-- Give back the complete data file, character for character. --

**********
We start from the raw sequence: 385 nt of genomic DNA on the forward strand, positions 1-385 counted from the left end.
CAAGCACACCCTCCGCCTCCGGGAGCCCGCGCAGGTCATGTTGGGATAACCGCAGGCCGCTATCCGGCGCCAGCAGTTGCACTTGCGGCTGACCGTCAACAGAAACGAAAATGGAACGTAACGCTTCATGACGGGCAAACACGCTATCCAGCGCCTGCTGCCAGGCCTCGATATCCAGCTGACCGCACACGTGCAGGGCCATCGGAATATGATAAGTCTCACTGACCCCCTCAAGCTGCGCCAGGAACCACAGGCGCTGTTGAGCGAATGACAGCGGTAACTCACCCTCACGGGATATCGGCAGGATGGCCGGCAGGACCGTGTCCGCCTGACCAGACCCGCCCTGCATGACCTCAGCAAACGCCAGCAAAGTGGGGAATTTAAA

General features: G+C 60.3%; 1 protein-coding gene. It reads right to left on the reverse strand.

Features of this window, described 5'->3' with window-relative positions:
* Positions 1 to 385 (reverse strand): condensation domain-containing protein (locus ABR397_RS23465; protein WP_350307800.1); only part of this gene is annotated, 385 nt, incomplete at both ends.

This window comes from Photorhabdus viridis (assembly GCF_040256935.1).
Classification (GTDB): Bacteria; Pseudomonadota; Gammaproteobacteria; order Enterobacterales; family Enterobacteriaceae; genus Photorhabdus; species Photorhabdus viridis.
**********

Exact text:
We start from the raw sequence: 385 nt of genomic DNA on the forward strand, positions 1-385 counted from the left end.
CAAGCACACCCTCCGCCTCCGGGAGCCCGCGCAGGTCATGTTGGGATAACCGCAGGCCGCTATCCGGCGCCAGCAGTTGCACTTGCGGCTGACCGTCAACAGAAACGAAAATGGAACGTAACGCTTCATGACGGGCAAACACGCTATCCAGCGCCTGCTGCCAGGCCTCGATATCCAGCTGACCGCACACGTGCAGGGCCATCGGAATATGATAAGTCTCACTGACCCCCTCAAGCTGCGCCAGGAACCACAGGCGCTGTTGAGCGAATGACAGCGGTAACTCACCCTCACGGGATATCGGCAGGATGGCCGGCAGGACCGTGTCCGCCTGACCAGACCCGCCCTGCATGACCTCAGCAAACGCCAGCAAAGTGGGGAATTTAAA

General features: G+C 60.3%; 1 protein-coding gene. It reads right to left on the reverse strand.

Features of this window, described 5'->3' with window-relative positions:
* Positions 1 to 385 (reverse strand): condensation domain-containing protein (locus ABR397_RS23465; protein WP_350307800.1); only part of this gene is annotated, 385 nt, incomplete at both ends.

This window comes from Photorhabdus viridis (assembly GCF_040256935.1).
Classification (GTDB): Bacteria; Pseudomonadota; Gammaproteobacteria; order Enterobacterales; family Enterobacteriaceae; genus Photorhabdus; species Photorhabdus viridis.